You started your business because you were passionate about your idea, or because you saw a hole in the market that you could fill, or because you want to change the world. (Hey, I’m not judging!) That’s pretty freaking awesome, but…there’s more to running a business than just executing your idea. That’s why I’m here with this post to talk about how I set up my business finances!
It’s a topic that most of us happily avoid discussing, but like them or not, they’re a reality. When you’re employed by a business, you know that you have taxes withheld from your paychecks. Depending on your state, federal, state, and/or city taxes are withheld. You file the W-2 form, and the accounting team with your employer takes care of those withholdings for you.
But what about when you’re self-employed?
I’m going to jump right into the nitty gritty on this one, because it’s on my mind and because I had to deal with it recently while I was doing work for one of my clients. Let me give you a bit of backstory:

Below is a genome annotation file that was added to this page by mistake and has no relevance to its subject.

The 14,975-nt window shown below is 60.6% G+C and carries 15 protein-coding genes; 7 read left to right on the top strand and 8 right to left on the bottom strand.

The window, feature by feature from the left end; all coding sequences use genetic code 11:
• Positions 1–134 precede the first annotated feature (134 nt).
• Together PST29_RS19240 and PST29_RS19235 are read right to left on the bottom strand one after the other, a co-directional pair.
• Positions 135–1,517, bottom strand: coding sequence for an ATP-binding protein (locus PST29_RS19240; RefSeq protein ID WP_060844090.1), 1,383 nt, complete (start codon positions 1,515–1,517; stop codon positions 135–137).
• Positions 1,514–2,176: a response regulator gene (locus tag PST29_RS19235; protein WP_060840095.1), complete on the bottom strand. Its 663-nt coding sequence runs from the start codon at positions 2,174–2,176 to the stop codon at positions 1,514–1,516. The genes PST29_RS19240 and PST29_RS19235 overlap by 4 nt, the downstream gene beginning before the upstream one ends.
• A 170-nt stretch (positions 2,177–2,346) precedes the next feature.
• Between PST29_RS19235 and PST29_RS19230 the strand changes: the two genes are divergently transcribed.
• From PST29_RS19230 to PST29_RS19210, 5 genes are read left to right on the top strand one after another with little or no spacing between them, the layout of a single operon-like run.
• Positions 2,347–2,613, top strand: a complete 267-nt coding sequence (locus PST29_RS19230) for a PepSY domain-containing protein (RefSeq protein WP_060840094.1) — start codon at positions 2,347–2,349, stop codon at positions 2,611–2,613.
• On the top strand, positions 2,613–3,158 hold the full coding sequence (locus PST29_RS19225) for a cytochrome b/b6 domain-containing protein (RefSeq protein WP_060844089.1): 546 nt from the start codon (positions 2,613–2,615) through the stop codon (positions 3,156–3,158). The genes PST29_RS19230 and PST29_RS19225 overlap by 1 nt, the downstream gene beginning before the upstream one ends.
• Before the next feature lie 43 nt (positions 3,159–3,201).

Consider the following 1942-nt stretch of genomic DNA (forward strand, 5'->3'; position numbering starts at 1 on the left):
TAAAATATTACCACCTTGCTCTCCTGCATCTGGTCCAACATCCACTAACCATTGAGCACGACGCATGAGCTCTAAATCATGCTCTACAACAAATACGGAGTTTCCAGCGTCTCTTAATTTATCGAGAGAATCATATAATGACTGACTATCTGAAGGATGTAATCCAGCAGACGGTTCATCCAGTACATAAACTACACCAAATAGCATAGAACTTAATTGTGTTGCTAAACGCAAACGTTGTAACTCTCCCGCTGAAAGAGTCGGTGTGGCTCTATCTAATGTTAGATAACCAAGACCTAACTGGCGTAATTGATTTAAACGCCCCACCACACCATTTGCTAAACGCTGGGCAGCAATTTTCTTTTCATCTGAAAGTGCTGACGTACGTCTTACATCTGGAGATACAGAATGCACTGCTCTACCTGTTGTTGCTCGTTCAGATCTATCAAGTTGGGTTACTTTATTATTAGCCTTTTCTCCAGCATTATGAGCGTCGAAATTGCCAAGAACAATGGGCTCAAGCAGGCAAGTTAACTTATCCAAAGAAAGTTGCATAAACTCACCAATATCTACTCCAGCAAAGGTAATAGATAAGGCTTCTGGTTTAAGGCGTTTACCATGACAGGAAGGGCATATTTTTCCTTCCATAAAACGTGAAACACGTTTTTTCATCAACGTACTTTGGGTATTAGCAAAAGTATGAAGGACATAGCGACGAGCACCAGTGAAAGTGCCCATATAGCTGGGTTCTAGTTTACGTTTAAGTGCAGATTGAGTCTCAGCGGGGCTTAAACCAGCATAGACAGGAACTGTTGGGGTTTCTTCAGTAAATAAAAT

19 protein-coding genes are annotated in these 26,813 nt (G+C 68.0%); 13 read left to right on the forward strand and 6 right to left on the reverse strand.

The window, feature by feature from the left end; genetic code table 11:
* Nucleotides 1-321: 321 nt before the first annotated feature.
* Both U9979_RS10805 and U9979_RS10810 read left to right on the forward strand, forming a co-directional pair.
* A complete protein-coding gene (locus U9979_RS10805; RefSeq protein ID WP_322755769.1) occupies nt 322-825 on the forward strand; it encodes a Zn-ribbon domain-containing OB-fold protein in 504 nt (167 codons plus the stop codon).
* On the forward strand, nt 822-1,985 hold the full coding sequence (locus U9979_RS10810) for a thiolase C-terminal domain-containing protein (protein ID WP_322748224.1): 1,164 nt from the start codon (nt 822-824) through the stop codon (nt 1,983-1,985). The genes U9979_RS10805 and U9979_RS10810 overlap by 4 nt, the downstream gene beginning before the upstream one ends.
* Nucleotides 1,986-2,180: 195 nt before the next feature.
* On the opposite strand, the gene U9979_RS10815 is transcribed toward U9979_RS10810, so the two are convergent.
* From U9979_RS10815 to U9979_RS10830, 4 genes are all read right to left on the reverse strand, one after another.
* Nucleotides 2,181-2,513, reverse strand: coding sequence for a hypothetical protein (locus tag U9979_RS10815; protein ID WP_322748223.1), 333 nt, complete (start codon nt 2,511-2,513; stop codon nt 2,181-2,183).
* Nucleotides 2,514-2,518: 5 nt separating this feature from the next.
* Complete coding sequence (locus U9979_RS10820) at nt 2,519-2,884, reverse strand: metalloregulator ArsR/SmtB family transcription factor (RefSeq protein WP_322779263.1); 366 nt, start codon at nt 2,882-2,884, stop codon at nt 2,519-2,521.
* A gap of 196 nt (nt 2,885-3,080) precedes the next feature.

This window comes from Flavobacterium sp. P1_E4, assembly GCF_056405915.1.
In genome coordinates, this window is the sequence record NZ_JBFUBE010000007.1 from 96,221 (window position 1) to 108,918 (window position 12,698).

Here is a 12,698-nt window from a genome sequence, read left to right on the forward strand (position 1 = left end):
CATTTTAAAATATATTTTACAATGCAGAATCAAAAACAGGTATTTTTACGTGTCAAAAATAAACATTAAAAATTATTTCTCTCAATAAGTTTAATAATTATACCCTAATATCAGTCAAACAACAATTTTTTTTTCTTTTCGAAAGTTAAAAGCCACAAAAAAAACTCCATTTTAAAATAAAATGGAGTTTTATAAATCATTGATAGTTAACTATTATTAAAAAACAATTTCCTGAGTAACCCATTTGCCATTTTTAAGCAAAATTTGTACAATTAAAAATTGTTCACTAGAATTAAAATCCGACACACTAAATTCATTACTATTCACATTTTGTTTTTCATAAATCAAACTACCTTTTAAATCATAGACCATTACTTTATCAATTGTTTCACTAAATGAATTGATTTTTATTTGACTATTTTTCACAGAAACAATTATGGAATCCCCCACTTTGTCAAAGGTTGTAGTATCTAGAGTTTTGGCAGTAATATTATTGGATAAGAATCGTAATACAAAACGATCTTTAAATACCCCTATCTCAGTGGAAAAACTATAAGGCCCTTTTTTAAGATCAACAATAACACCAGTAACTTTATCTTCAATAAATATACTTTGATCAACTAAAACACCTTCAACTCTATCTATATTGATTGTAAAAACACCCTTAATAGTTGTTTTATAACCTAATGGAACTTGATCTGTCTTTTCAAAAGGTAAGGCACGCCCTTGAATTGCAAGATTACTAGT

For some of my wonderful clients, I provide the service of searching for copyright violations of their Teachers Pay Teachers products and then sending cease-and-desist emails to the violators on their behalf. This is a process that sometimes gets a bit involved, and I’ve even had to work with one of my clients’ lawyers for violators who weren’t responding to (or even opening) my many emails. When I most recently logged into my client’s “legal” email account (A.K.A. I made a Gmail account called legal.myclientsbusinessname for this purpose), I saw the following response from someone I’d emailed about her school’s website having posted one of my client’s Teachers Pay Teachers products: